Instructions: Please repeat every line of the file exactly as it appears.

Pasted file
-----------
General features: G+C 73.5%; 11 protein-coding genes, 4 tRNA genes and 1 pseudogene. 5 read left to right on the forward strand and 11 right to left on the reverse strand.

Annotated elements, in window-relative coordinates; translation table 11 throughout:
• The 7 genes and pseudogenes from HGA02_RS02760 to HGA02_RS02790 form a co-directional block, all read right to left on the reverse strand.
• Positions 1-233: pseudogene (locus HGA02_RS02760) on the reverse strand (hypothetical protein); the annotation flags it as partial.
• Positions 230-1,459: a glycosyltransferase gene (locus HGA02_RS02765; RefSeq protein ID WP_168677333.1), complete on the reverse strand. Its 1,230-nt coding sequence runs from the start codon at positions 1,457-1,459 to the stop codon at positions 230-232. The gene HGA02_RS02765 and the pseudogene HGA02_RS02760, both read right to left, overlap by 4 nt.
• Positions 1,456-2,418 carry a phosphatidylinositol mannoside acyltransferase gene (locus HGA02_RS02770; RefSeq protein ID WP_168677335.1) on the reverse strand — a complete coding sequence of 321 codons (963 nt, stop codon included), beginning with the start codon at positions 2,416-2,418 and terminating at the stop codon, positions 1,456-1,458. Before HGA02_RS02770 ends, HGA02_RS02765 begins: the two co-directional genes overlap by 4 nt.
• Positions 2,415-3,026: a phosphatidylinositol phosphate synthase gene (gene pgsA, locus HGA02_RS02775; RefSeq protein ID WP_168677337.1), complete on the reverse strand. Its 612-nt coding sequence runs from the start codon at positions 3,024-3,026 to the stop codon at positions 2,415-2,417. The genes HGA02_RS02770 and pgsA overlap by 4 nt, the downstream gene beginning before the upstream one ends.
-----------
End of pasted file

General features: G+C 73.5%; 11 protein-coding genes, 4 tRNA genes and 1 pseudogene. 5 read left to right on the forward strand and 11 right to left on the reverse strand.

Annotated elements, in window-relative coordinates; translation table 11 throughout:
• The 7 genes and pseudogenes from HGA02_RS02760 to HGA02_RS02790 form a co-directional block, all read right to left on the reverse strand.
• Positions 1-233: pseudogene (locus HGA02_RS02760) on the reverse strand (hypothetical protein); the annotation flags it as partial.
• Positions 230-1,459: a glycosyltransferase gene (locus HGA02_RS02765; RefSeq protein ID WP_168677333.1), complete on the reverse strand. Its 1,230-nt coding sequence runs from the start codon at positions 1,457-1,459 to the stop codon at positions 230-232. The gene HGA02_RS02765 and the pseudogene HGA02_RS02760, both read right to left, overlap by 4 nt.
• Positions 1,456-2,418 carry a phosphatidylinositol mannoside acyltransferase gene (locus HGA02_RS02770; RefSeq protein ID WP_168677335.1) on the reverse strand — a complete coding sequence of 321 codons (963 nt, stop codon included), beginning with the start codon at positions 2,416-2,418 and terminating at the stop codon, positions 1,456-1,458. Before HGA02_RS02770 ends, HGA02_RS02765 begins: the two co-directional genes overlap by 4 nt.
• Positions 2,415-3,026: a phosphatidylinositol phosphate synthase gene (gene pgsA, locus HGA02_RS02775; RefSeq protein ID WP_168677337.1), complete on the reverse strand. Its 612-nt coding sequence runs from the start codon at positions 3,024-3,026 to the stop codon at positions 2,415-2,417. The genes HGA02_RS02770 and pgsA overlap by 4 nt, the downstream gene beginning before the upstream one ends.